Keep in mind I follow the purist mantra of being your own bank and being personally responsible for your own funds and your own destiny. But what happens when you get a team together, a huge marketing campaign, and hit the chords that sounded right to a large investor? You get nothing short of an ICO that launches after fund raising four billion dollars to literally not be able to operate on it’s initial launch.
Now, I was in on some telegram chats and what I learned was that Block Producer’s ie, the way EOS makes blocks or continues with the processing of transactions on it’s network, could actually stop producing blocks if they decide to. This is terrible, as you are giving someone else control over the ability to send a transaction over that network. No one individual can decide if your BTC transaction is permitted or not, it will go through if the math works. That is how it should work with a chain, but there is this growing number of individuals and ICO/coins that now want to make that decision for you. By making decisions for you, I mean now after no activity in 3 years, they could redistribute your funds as well as stop the chain when they see fit due to infighting.
With a look at that last piece there, you may say, wait stop a chain? And the answer is yes, they have and will do it again. This poses serious concerns as with infighting being the reason no one can transact on your chain, that is not a good look. It is important to note, that if you can’t transact on a non governance chain it is due to a technical problem in which technical people will resolve. If you can’t transact on a network because two people do not get along, then the real question I have for that team is as follows:
What did you do with 4 billion dollars? You have people that you pay 10k USD a day to produce blocks and they can not even do that consistently?
There are inherent dangers with trust, there are more dangers when you trust others to decide for you, and yet there is the extreme most danger when they can decide if you can even have a functional chain. If your software does not work because of the control of a few select, delegated members, then you would have to conclude it is just like the banking system. Which was the whole model we were moving away from with the onset of blockchain revolution and BTC.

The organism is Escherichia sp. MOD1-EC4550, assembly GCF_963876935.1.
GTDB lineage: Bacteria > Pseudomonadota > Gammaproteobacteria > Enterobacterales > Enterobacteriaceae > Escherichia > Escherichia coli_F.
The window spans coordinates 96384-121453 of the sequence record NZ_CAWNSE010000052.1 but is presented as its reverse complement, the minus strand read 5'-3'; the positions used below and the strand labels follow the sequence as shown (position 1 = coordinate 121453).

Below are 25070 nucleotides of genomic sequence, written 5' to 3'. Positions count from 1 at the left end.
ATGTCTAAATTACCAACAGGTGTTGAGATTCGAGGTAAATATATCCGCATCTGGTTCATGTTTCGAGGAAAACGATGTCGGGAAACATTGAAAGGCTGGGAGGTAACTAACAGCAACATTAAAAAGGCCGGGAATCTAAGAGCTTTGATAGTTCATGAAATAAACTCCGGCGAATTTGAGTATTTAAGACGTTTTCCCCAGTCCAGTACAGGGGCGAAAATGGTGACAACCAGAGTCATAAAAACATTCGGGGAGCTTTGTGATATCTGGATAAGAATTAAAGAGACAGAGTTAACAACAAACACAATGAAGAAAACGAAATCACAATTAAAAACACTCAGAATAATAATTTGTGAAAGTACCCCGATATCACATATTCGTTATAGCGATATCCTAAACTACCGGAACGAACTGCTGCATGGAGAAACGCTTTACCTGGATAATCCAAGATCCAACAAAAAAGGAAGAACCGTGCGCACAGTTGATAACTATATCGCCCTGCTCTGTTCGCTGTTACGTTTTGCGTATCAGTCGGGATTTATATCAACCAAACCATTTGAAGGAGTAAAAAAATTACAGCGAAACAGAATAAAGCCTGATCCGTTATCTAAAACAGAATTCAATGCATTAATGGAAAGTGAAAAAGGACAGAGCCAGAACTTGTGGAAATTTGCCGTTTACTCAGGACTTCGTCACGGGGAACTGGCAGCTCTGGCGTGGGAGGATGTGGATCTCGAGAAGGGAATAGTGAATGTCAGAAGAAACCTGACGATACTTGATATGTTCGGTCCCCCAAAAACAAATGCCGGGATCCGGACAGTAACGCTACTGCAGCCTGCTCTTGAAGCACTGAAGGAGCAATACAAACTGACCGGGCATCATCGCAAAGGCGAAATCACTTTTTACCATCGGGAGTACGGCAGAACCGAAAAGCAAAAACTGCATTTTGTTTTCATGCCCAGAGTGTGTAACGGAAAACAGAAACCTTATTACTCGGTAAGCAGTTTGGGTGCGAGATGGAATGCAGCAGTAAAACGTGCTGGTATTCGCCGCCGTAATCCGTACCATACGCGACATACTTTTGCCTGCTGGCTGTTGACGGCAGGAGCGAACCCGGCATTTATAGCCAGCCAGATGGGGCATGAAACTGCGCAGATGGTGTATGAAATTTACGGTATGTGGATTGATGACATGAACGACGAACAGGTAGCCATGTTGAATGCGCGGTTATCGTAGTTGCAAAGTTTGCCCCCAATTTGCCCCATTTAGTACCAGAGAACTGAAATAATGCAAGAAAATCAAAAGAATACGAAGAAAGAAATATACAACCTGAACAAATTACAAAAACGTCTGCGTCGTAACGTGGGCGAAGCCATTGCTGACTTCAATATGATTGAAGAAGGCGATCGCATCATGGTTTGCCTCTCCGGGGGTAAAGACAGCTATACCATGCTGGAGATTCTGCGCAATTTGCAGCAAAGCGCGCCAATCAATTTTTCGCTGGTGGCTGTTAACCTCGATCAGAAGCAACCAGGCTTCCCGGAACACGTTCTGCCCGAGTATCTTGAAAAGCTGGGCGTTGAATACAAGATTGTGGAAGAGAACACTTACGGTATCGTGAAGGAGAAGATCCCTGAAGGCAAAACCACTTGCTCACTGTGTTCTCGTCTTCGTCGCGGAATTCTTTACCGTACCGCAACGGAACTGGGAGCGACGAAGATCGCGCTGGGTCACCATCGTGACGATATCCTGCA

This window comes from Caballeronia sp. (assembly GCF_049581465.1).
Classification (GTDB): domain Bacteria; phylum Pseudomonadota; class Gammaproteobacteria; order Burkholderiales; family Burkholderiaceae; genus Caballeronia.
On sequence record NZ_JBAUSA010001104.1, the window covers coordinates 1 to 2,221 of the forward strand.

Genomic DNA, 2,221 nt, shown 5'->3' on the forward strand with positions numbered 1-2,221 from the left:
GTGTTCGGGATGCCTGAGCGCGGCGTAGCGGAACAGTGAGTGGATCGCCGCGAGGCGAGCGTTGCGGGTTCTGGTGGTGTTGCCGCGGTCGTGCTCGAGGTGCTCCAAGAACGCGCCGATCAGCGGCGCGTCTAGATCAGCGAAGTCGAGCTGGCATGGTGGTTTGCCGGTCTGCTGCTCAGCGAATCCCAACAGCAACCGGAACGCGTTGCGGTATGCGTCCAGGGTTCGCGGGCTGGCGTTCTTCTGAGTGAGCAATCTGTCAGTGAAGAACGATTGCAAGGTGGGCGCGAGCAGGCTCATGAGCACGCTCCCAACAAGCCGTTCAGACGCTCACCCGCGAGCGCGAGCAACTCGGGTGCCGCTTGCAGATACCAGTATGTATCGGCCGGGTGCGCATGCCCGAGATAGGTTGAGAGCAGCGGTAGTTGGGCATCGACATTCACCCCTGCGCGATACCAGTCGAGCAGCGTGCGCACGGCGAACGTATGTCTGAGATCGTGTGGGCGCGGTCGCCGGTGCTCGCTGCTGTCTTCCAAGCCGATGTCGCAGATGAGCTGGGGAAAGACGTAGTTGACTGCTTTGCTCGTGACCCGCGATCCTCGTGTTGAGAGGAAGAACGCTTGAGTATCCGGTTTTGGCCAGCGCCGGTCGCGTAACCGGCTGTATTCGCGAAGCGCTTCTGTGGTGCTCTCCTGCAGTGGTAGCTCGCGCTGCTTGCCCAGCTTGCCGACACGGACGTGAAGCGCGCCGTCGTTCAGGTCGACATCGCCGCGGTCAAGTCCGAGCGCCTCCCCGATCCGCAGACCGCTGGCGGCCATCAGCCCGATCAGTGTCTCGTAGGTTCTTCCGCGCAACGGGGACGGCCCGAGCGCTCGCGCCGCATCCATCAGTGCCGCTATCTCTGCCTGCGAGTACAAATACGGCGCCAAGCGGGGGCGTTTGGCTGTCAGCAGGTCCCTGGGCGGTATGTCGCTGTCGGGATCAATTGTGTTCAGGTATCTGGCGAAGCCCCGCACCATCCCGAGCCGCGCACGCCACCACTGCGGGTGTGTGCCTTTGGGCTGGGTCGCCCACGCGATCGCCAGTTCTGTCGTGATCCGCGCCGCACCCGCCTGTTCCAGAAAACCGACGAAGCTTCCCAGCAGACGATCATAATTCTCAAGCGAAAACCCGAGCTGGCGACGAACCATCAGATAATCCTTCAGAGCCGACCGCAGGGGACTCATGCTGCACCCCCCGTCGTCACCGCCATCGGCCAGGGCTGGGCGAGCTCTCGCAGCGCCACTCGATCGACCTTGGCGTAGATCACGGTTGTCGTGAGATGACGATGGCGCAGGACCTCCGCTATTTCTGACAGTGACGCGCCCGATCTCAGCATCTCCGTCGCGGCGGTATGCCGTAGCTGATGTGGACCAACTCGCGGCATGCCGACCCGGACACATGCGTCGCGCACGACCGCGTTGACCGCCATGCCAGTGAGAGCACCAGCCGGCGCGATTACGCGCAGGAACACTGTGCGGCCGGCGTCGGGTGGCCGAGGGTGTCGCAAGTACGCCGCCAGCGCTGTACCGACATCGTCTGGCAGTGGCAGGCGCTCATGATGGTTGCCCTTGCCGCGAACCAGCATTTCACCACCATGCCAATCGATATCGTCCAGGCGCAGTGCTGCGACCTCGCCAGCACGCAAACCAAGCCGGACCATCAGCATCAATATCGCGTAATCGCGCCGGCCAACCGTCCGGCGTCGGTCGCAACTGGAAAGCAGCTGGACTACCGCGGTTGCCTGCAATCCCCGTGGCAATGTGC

I want to add feel free to research the above mentioned incidents and others. Make some popcorn though, you will need a snack.
I am and will always be a purist, but some may question whether we need governance. I think this is an individual choice, however, do you need to blindly trust a third party? No, you can build your own governance model with smart contracts to handle such a thing if you desperately wanted it. There are tools, fight with them, do not just blindly give control to other people. We saw how that worked out with the banking system, so if you like governance you already have it. If we are building a new world, then let’s build it. But let’s learn from the mistakes of the old world. What amazes me the most is the consistent view of this as being revolutionary, the only thing revolutionary is the blockchain itself. Governance systems do not work outside of blockchain, who would have thought it would work inside of a blockchain? I leave you with a quote from my better half to give some more insight into a non technical person’s view of chain politics.
People are so institutionalized that even when given freedom they still want to be governed, crypto was brought up in a time when change was needed and people are now reverting to having that very crypto governed… what a shame.
— Tam Sanchez (@grlz2grlz) June 29, 2018